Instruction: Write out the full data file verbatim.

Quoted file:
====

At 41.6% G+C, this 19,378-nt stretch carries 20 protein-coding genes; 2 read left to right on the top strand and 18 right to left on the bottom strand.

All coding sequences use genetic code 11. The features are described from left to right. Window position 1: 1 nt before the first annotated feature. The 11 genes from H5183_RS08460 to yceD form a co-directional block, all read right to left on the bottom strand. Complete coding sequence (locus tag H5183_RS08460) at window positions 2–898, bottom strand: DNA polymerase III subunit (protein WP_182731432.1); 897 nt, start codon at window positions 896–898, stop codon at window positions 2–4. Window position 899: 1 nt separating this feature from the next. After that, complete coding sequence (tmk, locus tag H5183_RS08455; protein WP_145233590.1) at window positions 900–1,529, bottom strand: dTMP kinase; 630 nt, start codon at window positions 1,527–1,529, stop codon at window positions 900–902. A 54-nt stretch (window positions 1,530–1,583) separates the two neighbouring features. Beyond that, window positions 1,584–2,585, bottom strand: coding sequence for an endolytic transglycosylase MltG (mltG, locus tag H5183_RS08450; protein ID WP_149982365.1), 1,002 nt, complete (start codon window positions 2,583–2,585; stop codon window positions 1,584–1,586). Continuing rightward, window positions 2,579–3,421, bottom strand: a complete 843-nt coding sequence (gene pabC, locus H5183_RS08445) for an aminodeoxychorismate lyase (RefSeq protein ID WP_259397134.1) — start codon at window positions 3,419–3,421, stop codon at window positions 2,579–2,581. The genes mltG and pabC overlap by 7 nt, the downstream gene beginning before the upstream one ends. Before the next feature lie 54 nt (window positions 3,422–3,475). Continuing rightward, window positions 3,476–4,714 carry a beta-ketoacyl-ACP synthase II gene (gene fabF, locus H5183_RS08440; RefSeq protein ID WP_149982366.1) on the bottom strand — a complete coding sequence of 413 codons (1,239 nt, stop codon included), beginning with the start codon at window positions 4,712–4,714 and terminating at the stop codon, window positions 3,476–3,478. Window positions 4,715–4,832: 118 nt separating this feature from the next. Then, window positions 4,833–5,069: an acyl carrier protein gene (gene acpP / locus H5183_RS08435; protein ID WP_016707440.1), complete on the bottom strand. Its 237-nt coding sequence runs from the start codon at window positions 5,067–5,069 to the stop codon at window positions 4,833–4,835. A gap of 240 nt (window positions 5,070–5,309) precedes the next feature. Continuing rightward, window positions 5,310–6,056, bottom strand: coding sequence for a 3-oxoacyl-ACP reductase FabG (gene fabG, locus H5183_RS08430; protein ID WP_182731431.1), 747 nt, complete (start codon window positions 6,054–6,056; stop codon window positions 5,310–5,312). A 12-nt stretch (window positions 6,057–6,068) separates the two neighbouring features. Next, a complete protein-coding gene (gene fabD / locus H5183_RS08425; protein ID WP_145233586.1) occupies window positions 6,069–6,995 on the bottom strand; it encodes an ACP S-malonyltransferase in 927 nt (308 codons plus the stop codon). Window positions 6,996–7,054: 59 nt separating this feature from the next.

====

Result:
At 41.6% G+C, this 19,378-nt stretch carries 20 protein-coding genes; 2 read left to right on the top strand and 18 right to left on the bottom strand.

All coding sequences use genetic code 11. The features are described from left to right. Window position 1: 1 nt before the first annotated feature. The 11 genes from H5183_RS08460 to yceD form a co-directional block, all read right to left on the bottom strand. Complete coding sequence (locus tag H5183_RS08460) at window positions 2–898, bottom strand: DNA polymerase III subunit (protein WP_182731432.1); 897 nt, start codon at window positions 896–898, stop codon at window positions 2–4. Window position 899: 1 nt separating this feature from the next. After that, complete coding sequence (tmk, locus tag H5183_RS08455; protein WP_145233590.1) at window positions 900–1,529, bottom strand: dTMP kinase; 630 nt, start codon at window positions 1,527–1,529, stop codon at window positions 900–902. A 54-nt stretch (window positions 1,530–1,583) separates the two neighbouring features. Beyond that, window positions 1,584–2,585, bottom strand: coding sequence for an endolytic transglycosylase MltG (mltG, locus tag H5183_RS08450; protein ID WP_149982365.1), 1,002 nt, complete (start codon window positions 2,583–2,585; stop codon window positions 1,584–1,586). Continuing rightward, window positions 2,579–3,421, bottom strand: a complete 843-nt coding sequence (gene pabC, locus H5183_RS08445) for an aminodeoxychorismate lyase (RefSeq protein ID WP_259397134.1) — start codon at window positions 3,419–3,421, stop codon at window positions 2,579–2,581. The genes mltG and pabC overlap by 7 nt, the downstream gene beginning before the upstream one ends. Before the next feature lie 54 nt (window positions 3,422–3,475). Continuing rightward, window positions 3,476–4,714 carry a beta-ketoacyl-ACP synthase II gene (gene fabF, locus H5183_RS08440; RefSeq protein ID WP_149982366.1) on the bottom strand — a complete coding sequence of 413 codons (1,239 nt, stop codon included), beginning with the start codon at window positions 4,712–4,714 and terminating at the stop codon, window positions 3,476–3,478. Window positions 4,715–4,832: 118 nt separating this feature from the next. Then, window positions 4,833–5,069: an acyl carrier protein gene (gene acpP / locus H5183_RS08435; protein ID WP_016707440.1), complete on the bottom strand. Its 237-nt coding sequence runs from the start codon at window positions 5,067–5,069 to the stop codon at window positions 4,833–4,835. A gap of 240 nt (window positions 5,070–5,309) precedes the next feature. Continuing rightward, window positions 5,310–6,056, bottom strand: coding sequence for a 3-oxoacyl-ACP reductase FabG (gene fabG, locus H5183_RS08430; protein ID WP_182731431.1), 747 nt, complete (start codon window positions 6,054–6,056; stop codon window positions 5,310–5,312). A 12-nt stretch (window positions 6,057–6,068) separates the two neighbouring features. Next, a complete protein-coding gene (gene fabD / locus H5183_RS08425; protein ID WP_145233586.1) occupies window positions 6,069–6,995 on the bottom strand; it encodes an ACP S-malonyltransferase in 927 nt (308 codons plus the stop codon). Window positions 6,996–7,054: 59 nt separating this feature from the next.